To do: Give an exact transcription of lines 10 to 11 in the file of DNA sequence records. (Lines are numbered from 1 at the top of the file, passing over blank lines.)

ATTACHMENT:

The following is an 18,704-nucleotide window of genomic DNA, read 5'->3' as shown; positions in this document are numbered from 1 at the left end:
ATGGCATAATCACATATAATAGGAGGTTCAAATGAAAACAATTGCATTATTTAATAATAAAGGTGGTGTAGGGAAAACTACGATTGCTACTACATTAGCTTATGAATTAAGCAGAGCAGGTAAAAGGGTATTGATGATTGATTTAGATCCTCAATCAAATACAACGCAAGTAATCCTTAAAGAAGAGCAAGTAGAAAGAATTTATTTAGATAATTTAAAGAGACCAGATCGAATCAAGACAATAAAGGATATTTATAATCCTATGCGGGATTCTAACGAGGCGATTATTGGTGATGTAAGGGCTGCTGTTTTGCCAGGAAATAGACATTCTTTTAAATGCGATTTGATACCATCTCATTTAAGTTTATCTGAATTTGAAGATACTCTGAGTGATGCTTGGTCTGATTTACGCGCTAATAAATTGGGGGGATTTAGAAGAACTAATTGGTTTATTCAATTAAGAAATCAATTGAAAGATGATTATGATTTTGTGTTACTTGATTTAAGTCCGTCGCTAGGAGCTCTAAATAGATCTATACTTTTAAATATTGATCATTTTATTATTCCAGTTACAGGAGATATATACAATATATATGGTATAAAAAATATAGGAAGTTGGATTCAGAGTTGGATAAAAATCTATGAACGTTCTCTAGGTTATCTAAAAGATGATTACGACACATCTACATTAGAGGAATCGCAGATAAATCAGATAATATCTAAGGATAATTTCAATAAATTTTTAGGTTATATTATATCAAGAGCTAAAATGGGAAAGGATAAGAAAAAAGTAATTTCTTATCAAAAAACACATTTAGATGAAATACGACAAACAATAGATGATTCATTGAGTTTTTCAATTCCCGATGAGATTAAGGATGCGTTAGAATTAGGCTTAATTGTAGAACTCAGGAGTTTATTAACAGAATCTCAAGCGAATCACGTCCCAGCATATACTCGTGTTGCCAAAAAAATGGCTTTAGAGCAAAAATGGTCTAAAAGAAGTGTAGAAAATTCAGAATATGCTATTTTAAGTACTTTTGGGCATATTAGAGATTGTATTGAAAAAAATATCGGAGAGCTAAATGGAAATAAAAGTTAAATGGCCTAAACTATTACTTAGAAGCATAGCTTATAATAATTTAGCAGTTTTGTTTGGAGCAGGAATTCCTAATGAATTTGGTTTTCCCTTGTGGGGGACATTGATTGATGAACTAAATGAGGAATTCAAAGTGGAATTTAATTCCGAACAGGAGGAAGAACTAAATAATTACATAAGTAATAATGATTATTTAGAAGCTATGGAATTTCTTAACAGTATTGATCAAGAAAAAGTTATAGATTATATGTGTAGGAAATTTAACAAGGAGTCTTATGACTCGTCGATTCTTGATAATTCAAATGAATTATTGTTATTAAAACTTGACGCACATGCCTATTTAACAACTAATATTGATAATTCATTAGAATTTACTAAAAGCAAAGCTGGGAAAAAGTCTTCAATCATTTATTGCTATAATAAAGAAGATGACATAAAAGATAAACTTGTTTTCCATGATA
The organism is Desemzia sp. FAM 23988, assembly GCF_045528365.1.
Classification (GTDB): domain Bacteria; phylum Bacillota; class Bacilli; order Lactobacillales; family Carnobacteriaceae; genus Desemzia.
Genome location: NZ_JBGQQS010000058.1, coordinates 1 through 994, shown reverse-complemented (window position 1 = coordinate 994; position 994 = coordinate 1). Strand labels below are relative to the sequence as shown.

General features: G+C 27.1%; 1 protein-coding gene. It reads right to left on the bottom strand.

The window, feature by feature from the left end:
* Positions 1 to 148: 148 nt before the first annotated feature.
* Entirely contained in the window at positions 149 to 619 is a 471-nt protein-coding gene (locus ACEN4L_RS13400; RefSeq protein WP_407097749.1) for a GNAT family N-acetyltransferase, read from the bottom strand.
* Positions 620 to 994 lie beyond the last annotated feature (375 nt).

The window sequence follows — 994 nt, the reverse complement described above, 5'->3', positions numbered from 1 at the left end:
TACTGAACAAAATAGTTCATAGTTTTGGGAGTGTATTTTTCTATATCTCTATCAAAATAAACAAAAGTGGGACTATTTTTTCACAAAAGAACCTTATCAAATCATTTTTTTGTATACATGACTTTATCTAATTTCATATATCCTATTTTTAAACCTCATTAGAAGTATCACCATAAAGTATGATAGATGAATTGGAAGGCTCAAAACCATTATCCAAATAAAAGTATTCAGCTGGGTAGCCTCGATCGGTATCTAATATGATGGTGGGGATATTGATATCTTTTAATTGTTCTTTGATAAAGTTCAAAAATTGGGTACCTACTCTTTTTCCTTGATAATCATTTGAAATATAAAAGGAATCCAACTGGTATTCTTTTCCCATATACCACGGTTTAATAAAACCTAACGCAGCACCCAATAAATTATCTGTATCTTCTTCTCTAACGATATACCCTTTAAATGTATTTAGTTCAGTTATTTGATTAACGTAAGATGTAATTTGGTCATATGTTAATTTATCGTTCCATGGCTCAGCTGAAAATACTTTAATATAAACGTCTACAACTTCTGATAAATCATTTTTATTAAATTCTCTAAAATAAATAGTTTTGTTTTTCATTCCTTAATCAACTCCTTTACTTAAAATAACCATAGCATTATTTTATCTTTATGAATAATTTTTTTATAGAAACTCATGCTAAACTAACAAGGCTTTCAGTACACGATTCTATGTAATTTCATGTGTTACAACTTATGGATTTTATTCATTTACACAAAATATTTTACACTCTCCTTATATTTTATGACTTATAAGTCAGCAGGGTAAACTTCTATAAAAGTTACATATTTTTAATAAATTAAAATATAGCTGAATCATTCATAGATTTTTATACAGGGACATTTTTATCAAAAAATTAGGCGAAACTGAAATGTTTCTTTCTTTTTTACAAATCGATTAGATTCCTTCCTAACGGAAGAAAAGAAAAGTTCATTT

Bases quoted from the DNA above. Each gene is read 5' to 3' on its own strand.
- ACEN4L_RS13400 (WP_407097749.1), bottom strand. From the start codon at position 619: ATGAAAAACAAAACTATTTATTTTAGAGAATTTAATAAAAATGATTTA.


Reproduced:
* Positions 620 to 994 lie beyond the last annotated feature (375 nt).

The window sequence follows — 994 nt, the reverse complement described above, 5'->3', positions numbered from 1 at the left end: